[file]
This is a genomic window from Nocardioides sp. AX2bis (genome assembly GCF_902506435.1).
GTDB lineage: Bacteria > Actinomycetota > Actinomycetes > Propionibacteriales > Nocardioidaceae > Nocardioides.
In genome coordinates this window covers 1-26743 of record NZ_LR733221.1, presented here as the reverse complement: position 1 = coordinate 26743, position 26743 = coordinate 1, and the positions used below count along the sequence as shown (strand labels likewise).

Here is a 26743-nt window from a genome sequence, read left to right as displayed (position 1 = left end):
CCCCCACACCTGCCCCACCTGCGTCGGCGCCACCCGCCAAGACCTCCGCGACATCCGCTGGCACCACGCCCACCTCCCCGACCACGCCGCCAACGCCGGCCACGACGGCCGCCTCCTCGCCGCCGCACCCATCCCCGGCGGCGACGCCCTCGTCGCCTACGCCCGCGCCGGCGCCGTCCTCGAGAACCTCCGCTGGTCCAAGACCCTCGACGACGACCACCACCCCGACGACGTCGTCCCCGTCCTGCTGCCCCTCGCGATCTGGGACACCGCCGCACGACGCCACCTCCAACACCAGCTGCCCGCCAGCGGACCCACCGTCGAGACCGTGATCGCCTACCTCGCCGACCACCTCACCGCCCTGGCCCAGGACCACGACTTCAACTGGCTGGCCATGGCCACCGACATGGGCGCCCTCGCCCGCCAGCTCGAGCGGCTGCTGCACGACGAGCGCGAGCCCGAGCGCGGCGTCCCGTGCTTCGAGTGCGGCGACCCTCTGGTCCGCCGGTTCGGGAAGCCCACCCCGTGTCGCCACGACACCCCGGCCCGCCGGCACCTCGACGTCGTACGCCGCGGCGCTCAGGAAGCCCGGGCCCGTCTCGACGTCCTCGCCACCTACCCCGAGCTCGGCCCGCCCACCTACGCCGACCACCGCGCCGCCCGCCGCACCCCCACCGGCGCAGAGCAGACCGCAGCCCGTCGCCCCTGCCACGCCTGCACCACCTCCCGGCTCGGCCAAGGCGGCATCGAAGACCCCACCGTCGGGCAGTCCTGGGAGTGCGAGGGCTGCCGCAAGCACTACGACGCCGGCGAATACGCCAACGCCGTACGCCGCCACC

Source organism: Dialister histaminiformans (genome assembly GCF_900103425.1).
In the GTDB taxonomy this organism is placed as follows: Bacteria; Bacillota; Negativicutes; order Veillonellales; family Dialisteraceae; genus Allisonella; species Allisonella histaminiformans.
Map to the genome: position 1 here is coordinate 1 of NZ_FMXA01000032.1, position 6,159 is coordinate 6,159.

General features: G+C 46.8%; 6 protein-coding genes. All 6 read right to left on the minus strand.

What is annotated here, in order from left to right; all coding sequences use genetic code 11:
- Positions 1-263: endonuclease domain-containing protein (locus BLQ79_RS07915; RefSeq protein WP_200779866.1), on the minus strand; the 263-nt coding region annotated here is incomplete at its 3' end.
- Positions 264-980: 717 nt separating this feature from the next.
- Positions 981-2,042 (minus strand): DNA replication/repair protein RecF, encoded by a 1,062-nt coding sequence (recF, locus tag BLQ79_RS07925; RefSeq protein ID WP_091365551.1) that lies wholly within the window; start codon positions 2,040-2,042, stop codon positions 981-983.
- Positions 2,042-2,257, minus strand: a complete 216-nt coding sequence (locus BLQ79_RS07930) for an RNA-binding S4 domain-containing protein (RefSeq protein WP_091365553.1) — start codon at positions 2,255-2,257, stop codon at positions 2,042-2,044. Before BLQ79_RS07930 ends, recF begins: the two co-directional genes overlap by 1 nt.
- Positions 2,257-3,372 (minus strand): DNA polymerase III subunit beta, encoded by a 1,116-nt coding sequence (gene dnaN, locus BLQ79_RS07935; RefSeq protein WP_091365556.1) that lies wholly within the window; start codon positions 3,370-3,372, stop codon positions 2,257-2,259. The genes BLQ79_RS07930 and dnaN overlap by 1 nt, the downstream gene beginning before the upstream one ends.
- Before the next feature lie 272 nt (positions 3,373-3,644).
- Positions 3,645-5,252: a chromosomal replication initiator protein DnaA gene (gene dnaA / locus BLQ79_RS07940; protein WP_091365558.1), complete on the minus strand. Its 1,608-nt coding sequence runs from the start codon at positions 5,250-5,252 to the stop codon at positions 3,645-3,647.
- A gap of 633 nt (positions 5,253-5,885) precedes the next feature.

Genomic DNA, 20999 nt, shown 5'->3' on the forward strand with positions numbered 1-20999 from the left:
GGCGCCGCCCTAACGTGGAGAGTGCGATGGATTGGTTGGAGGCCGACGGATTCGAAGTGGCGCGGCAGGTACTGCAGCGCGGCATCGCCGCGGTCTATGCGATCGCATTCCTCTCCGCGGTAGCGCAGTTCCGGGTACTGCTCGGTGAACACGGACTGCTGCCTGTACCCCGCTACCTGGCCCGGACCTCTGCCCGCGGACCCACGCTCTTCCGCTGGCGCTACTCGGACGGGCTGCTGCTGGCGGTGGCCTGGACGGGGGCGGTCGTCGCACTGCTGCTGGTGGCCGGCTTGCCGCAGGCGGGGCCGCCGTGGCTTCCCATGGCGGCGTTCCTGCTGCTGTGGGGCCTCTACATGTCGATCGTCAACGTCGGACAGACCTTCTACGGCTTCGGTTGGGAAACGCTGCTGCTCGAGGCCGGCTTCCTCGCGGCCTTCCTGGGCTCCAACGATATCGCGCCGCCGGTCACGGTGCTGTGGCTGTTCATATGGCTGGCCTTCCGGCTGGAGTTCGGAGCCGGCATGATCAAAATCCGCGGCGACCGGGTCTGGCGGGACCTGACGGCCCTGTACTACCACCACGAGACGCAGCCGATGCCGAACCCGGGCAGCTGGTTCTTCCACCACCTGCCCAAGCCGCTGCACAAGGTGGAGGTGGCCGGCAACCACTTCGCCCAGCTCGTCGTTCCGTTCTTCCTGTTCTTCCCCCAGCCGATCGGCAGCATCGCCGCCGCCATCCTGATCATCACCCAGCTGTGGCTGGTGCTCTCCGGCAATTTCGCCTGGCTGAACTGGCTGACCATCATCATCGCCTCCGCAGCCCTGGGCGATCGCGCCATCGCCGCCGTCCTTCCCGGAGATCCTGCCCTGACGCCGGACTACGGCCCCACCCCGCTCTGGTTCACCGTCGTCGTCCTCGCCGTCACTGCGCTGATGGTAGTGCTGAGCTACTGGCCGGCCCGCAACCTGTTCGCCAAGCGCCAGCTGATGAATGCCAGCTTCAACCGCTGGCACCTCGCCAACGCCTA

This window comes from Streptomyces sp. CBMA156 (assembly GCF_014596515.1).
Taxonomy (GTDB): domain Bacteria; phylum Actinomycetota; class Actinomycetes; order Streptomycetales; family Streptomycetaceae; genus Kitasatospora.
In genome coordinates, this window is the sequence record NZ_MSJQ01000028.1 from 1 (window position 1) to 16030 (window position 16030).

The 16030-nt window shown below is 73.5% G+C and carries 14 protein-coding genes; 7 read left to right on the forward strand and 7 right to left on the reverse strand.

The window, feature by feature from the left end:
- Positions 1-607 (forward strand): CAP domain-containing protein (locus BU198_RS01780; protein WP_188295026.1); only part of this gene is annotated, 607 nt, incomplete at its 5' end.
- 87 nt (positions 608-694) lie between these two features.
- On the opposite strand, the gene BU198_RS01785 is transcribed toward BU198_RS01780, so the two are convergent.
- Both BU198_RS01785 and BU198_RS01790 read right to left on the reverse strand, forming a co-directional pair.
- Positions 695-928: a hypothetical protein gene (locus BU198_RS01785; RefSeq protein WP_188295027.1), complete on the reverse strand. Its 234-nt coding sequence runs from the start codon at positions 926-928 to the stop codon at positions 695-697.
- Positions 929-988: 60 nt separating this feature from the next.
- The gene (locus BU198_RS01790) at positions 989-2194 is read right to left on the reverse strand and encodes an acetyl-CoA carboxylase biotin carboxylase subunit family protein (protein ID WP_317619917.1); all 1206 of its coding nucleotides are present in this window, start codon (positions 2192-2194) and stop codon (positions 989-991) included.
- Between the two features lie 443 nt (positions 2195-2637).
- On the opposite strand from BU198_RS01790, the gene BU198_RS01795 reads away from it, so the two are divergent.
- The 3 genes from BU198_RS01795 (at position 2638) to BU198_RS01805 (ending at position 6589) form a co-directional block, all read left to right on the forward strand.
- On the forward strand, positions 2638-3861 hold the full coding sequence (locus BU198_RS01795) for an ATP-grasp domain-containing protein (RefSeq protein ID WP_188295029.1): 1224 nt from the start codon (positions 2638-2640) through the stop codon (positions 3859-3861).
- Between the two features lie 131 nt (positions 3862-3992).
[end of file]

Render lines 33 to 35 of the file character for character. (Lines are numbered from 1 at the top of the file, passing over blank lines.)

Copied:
- Between the two features lie 443 nt (positions 2195-2637).
- On the opposite strand from BU198_RS01790, the gene BU198_RS01795 reads away from it, so the two are divergent.
- The 3 genes from BU198_RS01795 (at position 2638) to BU198_RS01805 (ending at position 6589) form a co-directional block, all read left to right on the forward strand.